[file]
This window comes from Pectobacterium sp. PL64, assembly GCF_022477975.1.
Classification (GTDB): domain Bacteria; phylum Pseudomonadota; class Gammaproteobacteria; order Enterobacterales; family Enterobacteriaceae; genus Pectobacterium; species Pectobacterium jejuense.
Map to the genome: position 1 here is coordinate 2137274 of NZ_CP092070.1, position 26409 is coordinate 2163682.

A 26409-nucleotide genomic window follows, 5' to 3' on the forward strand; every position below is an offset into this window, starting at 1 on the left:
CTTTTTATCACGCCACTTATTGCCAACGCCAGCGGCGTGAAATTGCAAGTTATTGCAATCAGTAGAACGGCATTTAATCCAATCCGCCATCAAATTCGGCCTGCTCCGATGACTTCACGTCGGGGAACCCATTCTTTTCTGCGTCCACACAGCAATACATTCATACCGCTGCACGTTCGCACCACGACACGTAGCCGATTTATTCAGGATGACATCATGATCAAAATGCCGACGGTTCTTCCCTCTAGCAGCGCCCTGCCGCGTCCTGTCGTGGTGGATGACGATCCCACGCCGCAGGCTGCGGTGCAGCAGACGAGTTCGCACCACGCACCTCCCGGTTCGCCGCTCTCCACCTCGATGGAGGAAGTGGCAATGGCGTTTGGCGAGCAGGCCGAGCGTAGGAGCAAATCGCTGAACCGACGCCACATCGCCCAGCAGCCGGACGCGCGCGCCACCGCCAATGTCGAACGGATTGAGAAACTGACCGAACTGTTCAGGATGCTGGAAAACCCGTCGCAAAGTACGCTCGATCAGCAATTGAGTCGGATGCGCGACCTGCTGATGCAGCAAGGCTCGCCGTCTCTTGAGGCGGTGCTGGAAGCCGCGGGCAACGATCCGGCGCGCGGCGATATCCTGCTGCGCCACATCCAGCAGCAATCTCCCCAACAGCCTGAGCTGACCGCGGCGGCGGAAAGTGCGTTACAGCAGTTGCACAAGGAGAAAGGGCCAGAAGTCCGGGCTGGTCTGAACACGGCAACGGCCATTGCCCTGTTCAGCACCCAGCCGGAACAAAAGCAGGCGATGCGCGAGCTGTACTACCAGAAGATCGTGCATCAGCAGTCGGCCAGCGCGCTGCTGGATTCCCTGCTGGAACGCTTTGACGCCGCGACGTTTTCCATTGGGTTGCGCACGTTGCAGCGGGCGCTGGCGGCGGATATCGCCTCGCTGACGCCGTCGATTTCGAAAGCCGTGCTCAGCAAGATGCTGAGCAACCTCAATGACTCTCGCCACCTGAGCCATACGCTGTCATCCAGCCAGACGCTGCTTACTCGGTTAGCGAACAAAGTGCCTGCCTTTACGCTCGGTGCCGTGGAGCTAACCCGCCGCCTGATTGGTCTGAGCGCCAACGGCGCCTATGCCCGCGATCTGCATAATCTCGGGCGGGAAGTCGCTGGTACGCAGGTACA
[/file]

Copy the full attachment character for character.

This window comes from Pectobacterium sp. PL64, assembly GCF_022477975.1.
Classification (GTDB): domain Bacteria; phylum Pseudomonadota; class Gammaproteobacteria; order Enterobacterales; family Enterobacteriaceae; genus Pectobacterium; species Pectobacterium jejuense.
Map to the genome: position 1 here is coordinate 2137274 of NZ_CP092070.1, position 26409 is coordinate 2163682.

A 26409-nucleotide genomic window follows, 5' to 3' on the forward strand; every position below is an offset into this window, starting at 1 on the left:
CTTTTTATCACGCCACTTATTGCCAACGCCAGCGGCGTGAAATTGCAAGTTATTGCAATCAGTAGAACGGCATTTAATCCAATCCGCCATCAAATTCGGCCTGCTCCGATGACTTCACGTCGGGGAACCCATTCTTTTCTGCGTCCACACAGCAATACATTCATACCGCTGCACGTTCGCACCACGACACGTAGCCGATTTATTCAGGATGACATCATGATCAAAATGCCGACGGTTCTTCCCTCTAGCAGCGCCCTGCCGCGTCCTGTCGTGGTGGATGACGATCCCACGCCGCAGGCTGCGGTGCAGCAGACGAGTTCGCACCACGCACCTCCCGGTTCGCCGCTCTCCACCTCGATGGAGGAAGTGGCAATGGCGTTTGGCGAGCAGGCCGAGCGTAGGAGCAAATCGCTGAACCGACGCCACATCGCCCAGCAGCCGGACGCGCGCGCCACCGCCAATGTCGAACGGATTGAGAAACTGACCGAACTGTTCAGGATGCTGGAAAACCCGTCGCAAAGTACGCTCGATCAGCAATTGAGTCGGATGCGCGACCTGCTGATGCAGCAAGGCTCGCCGTCTCTTGAGGCGGTGCTGGAAGCCGCGGGCAACGATCCGGCGCGCGGCGATATCCTGCTGCGCCACATCCAGCAGCAATCTCCCCAACAGCCTGAGCTGACCGCGGCGGCGGAAAGTGCGTTACAGCAGTTGCACAAGGAGAAAGGGCCAGAAGTCCGGGCTGGTCTGAACACGGCAACGGCCATTGCCCTGTTCAGCACCCAGCCGGAACAAAAGCAGGCGATGCGCGAGCTGTACTACCAGAAGATCGTGCATCAGCAGTCGGCCAGCGCGCTGCTGGATTCCCTGCTGGAACGCTTTGACGCCGCGACGTTTTCCATTGGGTTGCGCACGTTGCAGCGGGCGCTGGCGGCGGATATCGCCTCGCTGACGCCGTCGATTTCGAAAGCCGTGCTCAGCAAGATGCTGAGCAACCTCAATGACTCTCGCCACCTGAGCCATACGCTGTCATCCAGCCAGACGCTGCTTACTCGGTTAGCGAACAAAGTGCCTGCCTTTACGCTCGGTGCCGTGGAGCTAACCCGCCGCCTGATTGGTCTGAGCGCCAACGGCGCCTATGCCCGCGATCTGCATAATCTCGGGCGGGAAGTCGCTGGTACGCAGGTACA